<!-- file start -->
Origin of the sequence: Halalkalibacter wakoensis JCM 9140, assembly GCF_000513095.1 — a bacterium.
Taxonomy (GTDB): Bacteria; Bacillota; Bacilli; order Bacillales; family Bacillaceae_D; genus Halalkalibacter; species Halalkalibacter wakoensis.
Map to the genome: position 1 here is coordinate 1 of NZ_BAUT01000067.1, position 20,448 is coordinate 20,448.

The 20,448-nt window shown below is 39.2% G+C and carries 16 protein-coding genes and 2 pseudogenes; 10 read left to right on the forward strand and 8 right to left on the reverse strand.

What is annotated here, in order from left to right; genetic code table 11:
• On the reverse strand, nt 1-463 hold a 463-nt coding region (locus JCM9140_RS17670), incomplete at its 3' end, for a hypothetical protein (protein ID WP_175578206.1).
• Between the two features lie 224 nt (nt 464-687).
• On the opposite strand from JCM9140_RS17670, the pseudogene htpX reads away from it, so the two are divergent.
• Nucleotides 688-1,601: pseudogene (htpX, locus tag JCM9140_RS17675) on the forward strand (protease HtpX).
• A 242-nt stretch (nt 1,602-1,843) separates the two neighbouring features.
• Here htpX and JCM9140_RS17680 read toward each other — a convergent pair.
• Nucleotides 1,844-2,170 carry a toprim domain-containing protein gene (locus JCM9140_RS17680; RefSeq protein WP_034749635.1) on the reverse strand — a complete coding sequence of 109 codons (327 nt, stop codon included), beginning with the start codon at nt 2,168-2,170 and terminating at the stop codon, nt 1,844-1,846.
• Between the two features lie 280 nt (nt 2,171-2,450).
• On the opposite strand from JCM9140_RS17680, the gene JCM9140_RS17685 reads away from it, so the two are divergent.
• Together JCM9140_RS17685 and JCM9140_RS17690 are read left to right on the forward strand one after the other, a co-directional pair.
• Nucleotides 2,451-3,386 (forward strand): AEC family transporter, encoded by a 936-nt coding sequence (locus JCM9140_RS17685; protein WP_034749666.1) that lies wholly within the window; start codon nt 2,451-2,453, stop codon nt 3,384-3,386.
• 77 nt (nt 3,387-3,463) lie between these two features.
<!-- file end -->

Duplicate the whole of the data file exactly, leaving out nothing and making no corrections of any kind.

Origin of the sequence: Halalkalibacter wakoensis JCM 9140, assembly GCF_000513095.1 — a bacterium.
Taxonomy (GTDB): Bacteria; Bacillota; Bacilli; order Bacillales; family Bacillaceae_D; genus Halalkalibacter; species Halalkalibacter wakoensis.
Map to the genome: position 1 here is coordinate 1 of NZ_BAUT01000067.1, position 20,448 is coordinate 20,448.

The 20,448-nt window shown below is 39.2% G+C and carries 16 protein-coding genes and 2 pseudogenes; 10 read left to right on the forward strand and 8 right to left on the reverse strand.

What is annotated here, in order from left to right; genetic code table 11:
• On the reverse strand, nt 1-463 hold a 463-nt coding region (locus JCM9140_RS17670), incomplete at its 3' end, for a hypothetical protein (protein ID WP_175578206.1).
• Between the two features lie 224 nt (nt 464-687).
• On the opposite strand from JCM9140_RS17670, the pseudogene htpX reads away from it, so the two are divergent.
• Nucleotides 688-1,601: pseudogene (htpX, locus tag JCM9140_RS17675) on the forward strand (protease HtpX).
• A 242-nt stretch (nt 1,602-1,843) separates the two neighbouring features.
• Here htpX and JCM9140_RS17680 read toward each other — a convergent pair.
• Nucleotides 1,844-2,170 carry a toprim domain-containing protein gene (locus JCM9140_RS17680; RefSeq protein WP_034749635.1) on the reverse strand — a complete coding sequence of 109 codons (327 nt, stop codon included), beginning with the start codon at nt 2,168-2,170 and terminating at the stop codon, nt 1,844-1,846.
• Between the two features lie 280 nt (nt 2,171-2,450).
• On the opposite strand from JCM9140_RS17680, the gene JCM9140_RS17685 reads away from it, so the two are divergent.
• Together JCM9140_RS17685 and JCM9140_RS17690 are read left to right on the forward strand one after the other, a co-directional pair.
• Nucleotides 2,451-3,386 (forward strand): AEC family transporter, encoded by a 936-nt coding sequence (locus JCM9140_RS17685; protein WP_034749666.1) that lies wholly within the window; start codon nt 2,451-2,453, stop codon nt 3,384-3,386.
• 77 nt (nt 3,387-3,463) lie between these two features.